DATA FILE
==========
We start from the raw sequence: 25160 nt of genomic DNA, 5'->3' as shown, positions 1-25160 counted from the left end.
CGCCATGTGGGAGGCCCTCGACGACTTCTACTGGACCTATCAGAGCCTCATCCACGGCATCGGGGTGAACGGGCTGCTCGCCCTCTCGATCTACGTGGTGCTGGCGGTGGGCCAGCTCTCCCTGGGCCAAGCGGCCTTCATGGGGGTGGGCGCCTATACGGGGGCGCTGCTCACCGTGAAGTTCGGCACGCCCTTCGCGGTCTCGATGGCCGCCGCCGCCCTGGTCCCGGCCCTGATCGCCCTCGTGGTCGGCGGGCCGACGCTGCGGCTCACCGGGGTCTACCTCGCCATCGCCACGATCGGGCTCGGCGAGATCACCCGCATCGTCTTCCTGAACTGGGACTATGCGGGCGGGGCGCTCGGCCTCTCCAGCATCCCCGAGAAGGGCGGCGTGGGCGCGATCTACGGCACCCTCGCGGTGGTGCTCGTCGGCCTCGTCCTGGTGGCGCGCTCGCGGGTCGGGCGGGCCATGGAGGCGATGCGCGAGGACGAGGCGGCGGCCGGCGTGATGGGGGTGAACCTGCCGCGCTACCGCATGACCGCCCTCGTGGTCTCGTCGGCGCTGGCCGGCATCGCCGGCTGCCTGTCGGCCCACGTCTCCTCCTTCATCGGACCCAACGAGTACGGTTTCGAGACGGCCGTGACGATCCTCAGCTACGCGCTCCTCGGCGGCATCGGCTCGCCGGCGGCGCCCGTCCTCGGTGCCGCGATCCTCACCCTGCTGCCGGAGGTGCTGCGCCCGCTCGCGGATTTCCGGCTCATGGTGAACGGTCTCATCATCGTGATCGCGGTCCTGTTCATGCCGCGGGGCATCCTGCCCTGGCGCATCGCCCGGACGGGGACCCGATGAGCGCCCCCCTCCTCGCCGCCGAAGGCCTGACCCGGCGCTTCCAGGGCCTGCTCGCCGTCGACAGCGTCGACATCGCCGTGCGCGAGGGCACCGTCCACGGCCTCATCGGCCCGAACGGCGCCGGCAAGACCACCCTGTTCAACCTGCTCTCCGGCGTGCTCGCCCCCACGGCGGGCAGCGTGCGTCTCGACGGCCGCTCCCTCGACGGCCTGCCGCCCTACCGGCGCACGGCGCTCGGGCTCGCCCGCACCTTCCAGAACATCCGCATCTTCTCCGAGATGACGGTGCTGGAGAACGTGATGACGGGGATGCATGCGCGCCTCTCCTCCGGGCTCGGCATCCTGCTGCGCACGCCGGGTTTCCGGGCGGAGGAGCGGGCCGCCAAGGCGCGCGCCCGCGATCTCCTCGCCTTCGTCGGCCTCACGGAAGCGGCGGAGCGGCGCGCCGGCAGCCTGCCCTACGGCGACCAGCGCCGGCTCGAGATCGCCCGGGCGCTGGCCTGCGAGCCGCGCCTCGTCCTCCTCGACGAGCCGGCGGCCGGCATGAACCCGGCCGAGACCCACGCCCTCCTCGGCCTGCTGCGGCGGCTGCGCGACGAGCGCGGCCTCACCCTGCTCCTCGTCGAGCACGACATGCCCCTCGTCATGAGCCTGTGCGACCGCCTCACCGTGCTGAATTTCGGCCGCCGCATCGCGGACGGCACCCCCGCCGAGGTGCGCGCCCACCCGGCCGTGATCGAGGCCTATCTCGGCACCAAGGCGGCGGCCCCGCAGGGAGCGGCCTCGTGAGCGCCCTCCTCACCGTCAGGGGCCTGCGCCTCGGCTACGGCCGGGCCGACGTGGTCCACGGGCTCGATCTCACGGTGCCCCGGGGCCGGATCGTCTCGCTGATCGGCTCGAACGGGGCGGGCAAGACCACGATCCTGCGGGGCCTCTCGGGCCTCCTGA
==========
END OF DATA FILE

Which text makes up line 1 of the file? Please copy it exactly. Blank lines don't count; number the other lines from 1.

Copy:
We start from the raw sequence: 25160 nt of genomic DNA, 5'->3' as shown, positions 1-25160 counted from the left end.